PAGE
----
Supplementary file 1
Differences between groups were investigated with Fisher's exact test, Mann-Whitney U test or t-test depending on data level. Demographic data were presented with medians and percentiles or means and SD. The statistically significant level was set to p<0.05 unless stated otherwise. A multivariate logistic regression was used to investigate which predictor variables may impact on the PA level 1 year after stroke. Two separate models were built, one for each dichotomisation of the outcome variable. As first step in selection of potential predictor variables for the regression models, the cross tabulation was used to identify and exclude predictor variables with less than five observations in any subgroup. Collinearity between predictor variables was checked for using Spearman's rank correlation test for ordinal variables or likelihood ratio test (LRT) for binary variables. Variables with correlation above 0.7 were considered for collinearity. Second step was a series of univariate logistic regression analysis performed on all variables not excluded by the cross tabulation in order to identify significant variables for further analyses (significance level p<0.25, tested with Wald's test). Third, the variables that were significant in the univariate step was put in multivariate models, built on the enter method in which all predictor variables not reaching the significance level of 0.05 were ruled out. Individuals with missing data on any of the variables included in the final multivariate models were excluded for analysis (table 1). Fourth, all of the previously ruled out variables were then reinserted in the final model one by one to check for possible significant effect in the model (p<0.05, LRT). Finally, the models were analysed with the LRT, percent of correct classification, Nagelkerke R2 and the Hosmer and Lemeshow goodness of fit test. Results are presented as OR with 95% CI. Data were analysed using the Statistical Package for Social Sciences (SPSS) software.
The group of non-participants not assessed at 1 year from the SALGOT cohort (n=40) was older (mean difference 6.23 years, p=0.01), had a higher incidence of atrial fibrillation (p=0.04) and were less active prior to their stroke (p=0.03). No other statistical significant differences were found between the groups. Demographic and clinical characteristics are presented in table 1. Prior to stroke, 74% (n=54) of the participants were considered to be mostly active, in contrast to 61% (n=47) at 1 year poststroke. Similarly, 41% (n=30) of the participants had a moderate to high activity level prior to stroke in contrast to 34% (n=26) 1 year later.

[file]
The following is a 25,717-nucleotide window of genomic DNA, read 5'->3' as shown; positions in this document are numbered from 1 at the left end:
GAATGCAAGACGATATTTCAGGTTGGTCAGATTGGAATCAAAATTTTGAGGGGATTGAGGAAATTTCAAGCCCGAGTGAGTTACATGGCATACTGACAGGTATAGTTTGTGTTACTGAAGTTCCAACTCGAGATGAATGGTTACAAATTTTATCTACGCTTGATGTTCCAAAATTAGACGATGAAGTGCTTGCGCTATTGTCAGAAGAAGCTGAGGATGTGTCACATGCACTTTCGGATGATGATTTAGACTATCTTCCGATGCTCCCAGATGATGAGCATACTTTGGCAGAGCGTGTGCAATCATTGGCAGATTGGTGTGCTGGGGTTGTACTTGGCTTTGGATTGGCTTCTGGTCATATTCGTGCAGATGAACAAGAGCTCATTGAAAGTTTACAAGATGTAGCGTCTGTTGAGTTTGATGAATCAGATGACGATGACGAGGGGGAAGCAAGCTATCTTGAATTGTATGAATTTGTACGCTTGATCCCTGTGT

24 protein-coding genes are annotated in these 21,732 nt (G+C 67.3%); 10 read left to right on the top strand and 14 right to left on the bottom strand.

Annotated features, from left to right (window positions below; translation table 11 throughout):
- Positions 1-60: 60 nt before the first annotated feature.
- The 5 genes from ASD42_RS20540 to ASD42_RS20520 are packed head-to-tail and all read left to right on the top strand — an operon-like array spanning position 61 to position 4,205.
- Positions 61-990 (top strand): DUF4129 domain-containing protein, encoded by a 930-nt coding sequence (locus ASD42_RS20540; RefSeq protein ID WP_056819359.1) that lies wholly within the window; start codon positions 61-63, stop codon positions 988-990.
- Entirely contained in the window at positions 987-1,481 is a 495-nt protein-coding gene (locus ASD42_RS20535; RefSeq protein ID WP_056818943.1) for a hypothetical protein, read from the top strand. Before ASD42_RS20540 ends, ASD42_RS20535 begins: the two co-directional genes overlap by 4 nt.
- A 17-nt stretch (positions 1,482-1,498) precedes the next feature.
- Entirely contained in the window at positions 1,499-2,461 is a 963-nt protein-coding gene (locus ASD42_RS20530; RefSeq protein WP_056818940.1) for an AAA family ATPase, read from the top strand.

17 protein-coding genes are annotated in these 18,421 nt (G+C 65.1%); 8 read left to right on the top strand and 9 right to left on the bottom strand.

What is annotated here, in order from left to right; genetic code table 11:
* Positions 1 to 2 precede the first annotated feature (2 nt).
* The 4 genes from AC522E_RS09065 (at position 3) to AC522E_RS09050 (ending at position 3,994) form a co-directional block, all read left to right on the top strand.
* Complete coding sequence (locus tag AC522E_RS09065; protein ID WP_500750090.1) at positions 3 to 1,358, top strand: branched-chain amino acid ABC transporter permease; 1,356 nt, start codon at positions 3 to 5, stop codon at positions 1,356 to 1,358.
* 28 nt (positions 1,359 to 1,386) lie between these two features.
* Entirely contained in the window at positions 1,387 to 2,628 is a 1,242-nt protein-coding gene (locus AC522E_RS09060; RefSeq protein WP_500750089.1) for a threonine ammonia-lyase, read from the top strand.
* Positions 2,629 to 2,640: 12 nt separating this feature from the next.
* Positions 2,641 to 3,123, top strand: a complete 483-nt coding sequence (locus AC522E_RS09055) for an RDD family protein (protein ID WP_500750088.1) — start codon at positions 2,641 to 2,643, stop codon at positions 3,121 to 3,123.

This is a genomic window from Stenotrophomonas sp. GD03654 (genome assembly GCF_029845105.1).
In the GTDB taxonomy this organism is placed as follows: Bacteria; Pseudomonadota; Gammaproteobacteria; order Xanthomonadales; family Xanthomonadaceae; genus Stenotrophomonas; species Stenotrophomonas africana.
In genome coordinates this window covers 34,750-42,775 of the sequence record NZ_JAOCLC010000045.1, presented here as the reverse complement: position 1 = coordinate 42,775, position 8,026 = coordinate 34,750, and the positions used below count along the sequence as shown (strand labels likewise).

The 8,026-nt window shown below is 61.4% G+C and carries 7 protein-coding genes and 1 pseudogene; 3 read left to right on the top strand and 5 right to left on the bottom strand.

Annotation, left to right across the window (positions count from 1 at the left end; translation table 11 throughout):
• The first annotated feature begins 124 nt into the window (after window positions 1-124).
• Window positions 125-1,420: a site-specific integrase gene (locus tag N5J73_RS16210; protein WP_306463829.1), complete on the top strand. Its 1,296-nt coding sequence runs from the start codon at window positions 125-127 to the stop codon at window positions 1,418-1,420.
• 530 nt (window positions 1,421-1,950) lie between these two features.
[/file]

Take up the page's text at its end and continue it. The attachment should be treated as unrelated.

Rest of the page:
Selection of predictor variables
The type of stroke along with smoking, TIA, diabetes and atrial fibrillation prior to stroke contained too few individuals in subgroups and were, therefore, not included into further analysis. Strong significant collinearity was found between the predictor variables: mRS and ARAT (−0.74). These two variables were, therefore, entered into separate models and their impact to respective model compared. Thus, seven possible predictor variables were considered to be entered in the multivariate models in this second step. LRT showed a significant correlation between gender and prestroke PA (LRT=5.910, p=0.02 and between treatment for high blood pressure prior to stroke and prestroke PA (LRT=10.358, p=0.01). The results from the univariate analysis are presented in an online supplementary appendix B. None of the variables that were reinserted in the final step for the multivariate analysis were significant (p>0.05).
Predicting being mostly inactive
The final model for predicting being mostly inactive poststroke included three significant predictor variables: age, functional dependency (mRS) and prestroke PA (table 2a).
The percentage of total correctly classified for the model was 78.1 with sensitivity 75.0% and specificity of 79.5%. The odds for being mostly inactive 1 year after stroke, increased by 7% for every year of increasing age. The odds for being inactive also increased by 6 times if the participant was not able to walk independently at discharge and by 6.5 times if the participant was already mostly inactive prestroke. Predicted probabilities for this model are presented in figure 2. As seen in figure 2, there were no observations on mostly inactive non-walkers below age 70 years, which means that the predicted probabilities are extrapolated below this age. A separate model including the three significant predictor variables, age, ARAT (instead of mRS) and prestroke PA demonstrated comparable level of correct classification (78.6%).